The greatest failing of the Australian people is the failure to understand the basic implications of exponential growth. (paraphrasing/adapting Alfred Bartlett of university of Colorado).
The greatest failure of our leaders is to adequately prepare our children for the Limits to Growth.
There are a couple of basic things we should all know about growth, compounding and the exponential function..
1. The rule of 72 lets you estimate doubling times for any rate of exponential growth by mental arithmetic. Just divide 72 by the rate of growth.
2. During the next doubling period (at whatever rate is used) of resource usage we will use more of a resource than has been used in all recorded history.
3. Estimates of resource life at current rates of usage are highly misleading in the face of annual growth in the rate of extraction.
Let's look at a few simple examples, using assumed numbers.
Assume we have 300 years of coal at current rates of extraction, but extraction is growing at 7% pa. (it has averaged over 10% growth pa over the last decade). The doubling time for the rate of extraction is just over 10 years (72 (from the Rule of 72) divided by 7% is 10.something times).
That means that over the next 10 years we will mine more coal in Australia than has ever been mined in the whole of Australian recorded history.
In very simple terms which significantly underestimate the shortening of resource life in 10 year time the resource life will have halved to 150 years from now. In a further 10 years of the same 7% rate of growth it will have more than halved again to only 75 years, but there are only 55 of those 75 years left.
Add a further 10 years of 7% growth in extraction and we can see that again the extraction rate doubles (its just simple mental arithmetic), we use more than has ever been used before in that decade (for the third decade in a row), the resource life halves again to only 37.5 years but 30 of those years are already gone.
300 years of resource at current rates of extraction are gone in 40 years at 7% compound growth per annum. (if you do this with Excel the exact answer is it runs out in the 45th year.)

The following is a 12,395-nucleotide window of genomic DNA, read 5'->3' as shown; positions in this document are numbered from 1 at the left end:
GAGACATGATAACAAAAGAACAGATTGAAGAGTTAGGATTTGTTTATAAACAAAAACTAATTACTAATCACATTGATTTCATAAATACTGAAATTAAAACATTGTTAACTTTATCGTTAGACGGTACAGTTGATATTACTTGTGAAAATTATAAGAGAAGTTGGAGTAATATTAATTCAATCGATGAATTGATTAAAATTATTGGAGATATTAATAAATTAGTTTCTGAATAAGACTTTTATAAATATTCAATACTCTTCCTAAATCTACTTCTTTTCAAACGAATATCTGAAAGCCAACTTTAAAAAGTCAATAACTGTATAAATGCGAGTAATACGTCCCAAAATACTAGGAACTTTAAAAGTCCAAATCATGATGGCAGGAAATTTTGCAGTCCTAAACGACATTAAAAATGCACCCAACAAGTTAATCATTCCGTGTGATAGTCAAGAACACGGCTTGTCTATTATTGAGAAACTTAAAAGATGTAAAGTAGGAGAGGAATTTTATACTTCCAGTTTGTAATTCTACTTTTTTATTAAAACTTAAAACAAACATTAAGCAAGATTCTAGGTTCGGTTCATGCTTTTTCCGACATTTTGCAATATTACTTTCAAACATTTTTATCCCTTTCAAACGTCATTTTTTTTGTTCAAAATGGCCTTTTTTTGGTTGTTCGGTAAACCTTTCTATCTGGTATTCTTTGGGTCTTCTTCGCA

If you do this exercise with Excel you will find that at 7% compound per annum the resource runs out in the 45th year, but the importance of this exercise above is to show how simple it is to work out the doubling time of the current rate of extraction and a reasonable estimate of the time of depletion of current resources using mental arithmetic.
You can convert this story to oil, iron ore, copper, brick making clay, concrete components, whatever you like. You can do it for population size, the cost of a loaf of bread. How long will it take your city to double in population at x% growth per annum.
Please don't just take my word for this. Open an Excel spreadsheet and do the numbers yourself.
Now many will say more resources will be found, human ingenuity will overcome etc. If so, what is the cost of extracting those additional resources going to be? And transporting them if oil is also growing in scarcity or cost of extraction?
Prof Albert Bartlett of the University of Colorado has an excellent video (in 8 parts on Youtube) and a transcript of the lecture available on his website. I commend it to you.
111. Exponential Function transcript - Arithmetic, Population and Energy - a talk by Al Bartlett on the impossibility of exponential growth on a finite planet
111. Exponential Function - Video parts 1 through 4 of Arithmetic, Population and Energy - a talk by Al Bartlett on the impossibility of exponential growth on a finite planet
Limits of Growth
All this leads to consideration of "The Limits to Growth", both the book and its principles.
This book forecasts the collapse of life as we enjoy it in about 2050 based on increasing resource scarcity.
While it has had many detractors, many of them have not read or understood the book.
In 2008 Graham Turner at the Commonwealth Scientific and Industrial Research Organisation (CSIRO) in Australia published a paper called "A Comparison of `The Limits to Growth` with Thirty Years of Reality".
It examined the past thirty years of reality with the predictions made
in 1972 and found that changes in industrial production, food production
and pollution are all in line with the book's predictions of economic and societal collapse in the 21st century.
In 2010, Peet, Nørgård, and Ragnarsdóttir called the book a "pioneering
report". They said that, "its approach remains useful and that its
conclusions are still surprisingly valid... unfortunately the report has
been largely dismissed by critics as a doomsday prophecy that has not
held up to scrutiny."
The implications for poor populations (even in developed countries) and poor countries of increasing resource scarcity are profound. Resource wars and colonial subjugation to control resources are clearly possible and probably likely within 50 years. Some would say the Iraq war, East Timor and the Spratley Island tensions are all at least partly about oil.